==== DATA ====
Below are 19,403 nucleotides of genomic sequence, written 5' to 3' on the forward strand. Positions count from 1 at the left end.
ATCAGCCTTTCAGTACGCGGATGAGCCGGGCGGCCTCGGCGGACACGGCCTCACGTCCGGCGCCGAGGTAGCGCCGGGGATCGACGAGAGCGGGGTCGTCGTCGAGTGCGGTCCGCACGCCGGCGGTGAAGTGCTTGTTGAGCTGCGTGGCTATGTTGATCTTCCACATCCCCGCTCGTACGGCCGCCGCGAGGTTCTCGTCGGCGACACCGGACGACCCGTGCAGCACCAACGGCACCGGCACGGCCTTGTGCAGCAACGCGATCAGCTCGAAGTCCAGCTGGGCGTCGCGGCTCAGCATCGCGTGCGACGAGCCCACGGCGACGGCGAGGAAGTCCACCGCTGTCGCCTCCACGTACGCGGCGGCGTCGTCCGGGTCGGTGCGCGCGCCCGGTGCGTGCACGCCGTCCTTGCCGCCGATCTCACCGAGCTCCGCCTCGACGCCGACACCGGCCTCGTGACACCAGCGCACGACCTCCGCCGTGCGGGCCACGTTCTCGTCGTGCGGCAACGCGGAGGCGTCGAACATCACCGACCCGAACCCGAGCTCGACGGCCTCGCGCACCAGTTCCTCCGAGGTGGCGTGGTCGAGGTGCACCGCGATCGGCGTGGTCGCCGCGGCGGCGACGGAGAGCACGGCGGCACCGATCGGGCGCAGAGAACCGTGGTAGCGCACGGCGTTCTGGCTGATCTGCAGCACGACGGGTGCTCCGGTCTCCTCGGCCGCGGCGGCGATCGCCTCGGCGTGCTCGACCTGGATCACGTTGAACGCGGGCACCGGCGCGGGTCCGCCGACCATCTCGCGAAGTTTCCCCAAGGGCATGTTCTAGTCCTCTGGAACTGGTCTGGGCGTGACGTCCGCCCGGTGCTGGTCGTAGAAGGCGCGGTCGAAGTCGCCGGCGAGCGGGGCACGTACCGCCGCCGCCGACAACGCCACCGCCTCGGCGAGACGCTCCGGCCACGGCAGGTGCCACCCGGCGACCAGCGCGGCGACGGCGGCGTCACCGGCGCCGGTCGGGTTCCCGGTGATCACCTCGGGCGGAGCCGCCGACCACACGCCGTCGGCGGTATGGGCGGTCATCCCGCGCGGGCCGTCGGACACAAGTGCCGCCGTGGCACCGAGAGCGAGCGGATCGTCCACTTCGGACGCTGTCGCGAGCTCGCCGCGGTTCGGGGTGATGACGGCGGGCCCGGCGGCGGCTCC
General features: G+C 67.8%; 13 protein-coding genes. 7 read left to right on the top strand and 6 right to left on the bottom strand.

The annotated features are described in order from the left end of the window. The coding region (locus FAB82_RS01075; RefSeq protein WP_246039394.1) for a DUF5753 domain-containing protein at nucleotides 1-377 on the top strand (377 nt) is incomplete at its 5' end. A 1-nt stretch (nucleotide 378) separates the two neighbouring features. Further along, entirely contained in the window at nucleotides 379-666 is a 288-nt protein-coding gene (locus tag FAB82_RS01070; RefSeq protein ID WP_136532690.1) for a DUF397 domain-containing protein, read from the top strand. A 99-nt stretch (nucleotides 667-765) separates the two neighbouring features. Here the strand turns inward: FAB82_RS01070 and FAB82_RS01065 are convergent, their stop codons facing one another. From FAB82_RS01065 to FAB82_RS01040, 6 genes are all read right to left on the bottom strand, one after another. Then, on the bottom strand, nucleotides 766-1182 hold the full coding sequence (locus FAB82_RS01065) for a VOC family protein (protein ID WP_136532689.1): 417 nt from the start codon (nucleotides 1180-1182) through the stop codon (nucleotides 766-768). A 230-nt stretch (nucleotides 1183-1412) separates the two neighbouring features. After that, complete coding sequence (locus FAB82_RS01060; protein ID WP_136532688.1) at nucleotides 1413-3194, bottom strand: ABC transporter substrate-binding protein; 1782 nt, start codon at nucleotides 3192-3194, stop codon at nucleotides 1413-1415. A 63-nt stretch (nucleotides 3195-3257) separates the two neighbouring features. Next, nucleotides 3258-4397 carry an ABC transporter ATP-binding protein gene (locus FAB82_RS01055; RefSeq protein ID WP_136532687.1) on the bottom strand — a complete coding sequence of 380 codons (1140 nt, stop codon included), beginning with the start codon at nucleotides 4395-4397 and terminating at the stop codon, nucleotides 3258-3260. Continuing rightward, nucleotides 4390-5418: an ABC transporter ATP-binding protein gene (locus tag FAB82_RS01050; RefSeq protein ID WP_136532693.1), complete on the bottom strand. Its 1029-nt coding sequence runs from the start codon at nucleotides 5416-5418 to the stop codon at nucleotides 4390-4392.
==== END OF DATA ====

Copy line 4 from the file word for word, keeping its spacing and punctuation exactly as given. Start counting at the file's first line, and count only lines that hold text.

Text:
The annotated features are described in order from the left end of the window. The coding region (locus FAB82_RS01075; RefSeq protein WP_246039394.1) for a DUF5753 domain-containing protein at nucleotides 1-377 on the top strand (377 nt) is incomplete at its 5' end. A 1-nt stretch (nucleotide 378) separates the two neighbouring features. Further along, entirely contained in the window at nucleotides 379-666 is a 288-nt protein-coding gene (locus tag FAB82_RS01070; RefSeq protein ID WP_136532690.1) for a DUF397 domain-containing protein, read from the top strand. A 99-nt stretch (nucleotides 667-765) separates the two neighbouring features. Here the strand turns inward: FAB82_RS01070 and FAB82_RS01065 are convergent, their stop codons facing one another. From FAB82_RS01065 to FAB82_RS01040, 6 genes are all read right to left on the bottom strand, one after another. Then, on the bottom strand, nucleotides 766-1182 hold the full coding sequence (locus FAB82_RS01065) for a VOC family protein (protein ID WP_136532689.1): 417 nt from the start codon (nucleotides 1180-1182) through the stop codon (nucleotides 766-768). A 230-nt stretch (nucleotides 1183-1412) separates the two neighbouring features. After that, complete coding sequence (locus FAB82_RS01060; protein ID WP_136532688.1) at nucleotides 1413-3194, bottom strand: ABC transporter substrate-binding protein; 1782 nt, start codon at nucleotides 3192-3194, stop codon at nucleotides 1413-1415. A 63-nt stretch (nucleotides 3195-3257) separates the two neighbouring features. Next, nucleotides 3258-4397 carry an ABC transporter ATP-binding protein gene (locus FAB82_RS01055; RefSeq protein ID WP_136532687.1) on the bottom strand — a complete coding sequence of 380 codons (1140 nt, stop codon included), beginning with the start codon at nucleotides 4395-4397 and terminating at the stop codon, nucleotides 3258-3260. Continuing rightward, nucleotides 4390-5418: an ABC transporter ATP-binding protein gene (locus tag FAB82_RS01050; RefSeq protein ID WP_136532693.1), complete on the bottom strand. Its 1029-nt coding sequence runs from the start codon at nucleotides 5416-5418 to the stop codon at nucleotides 4390-4392.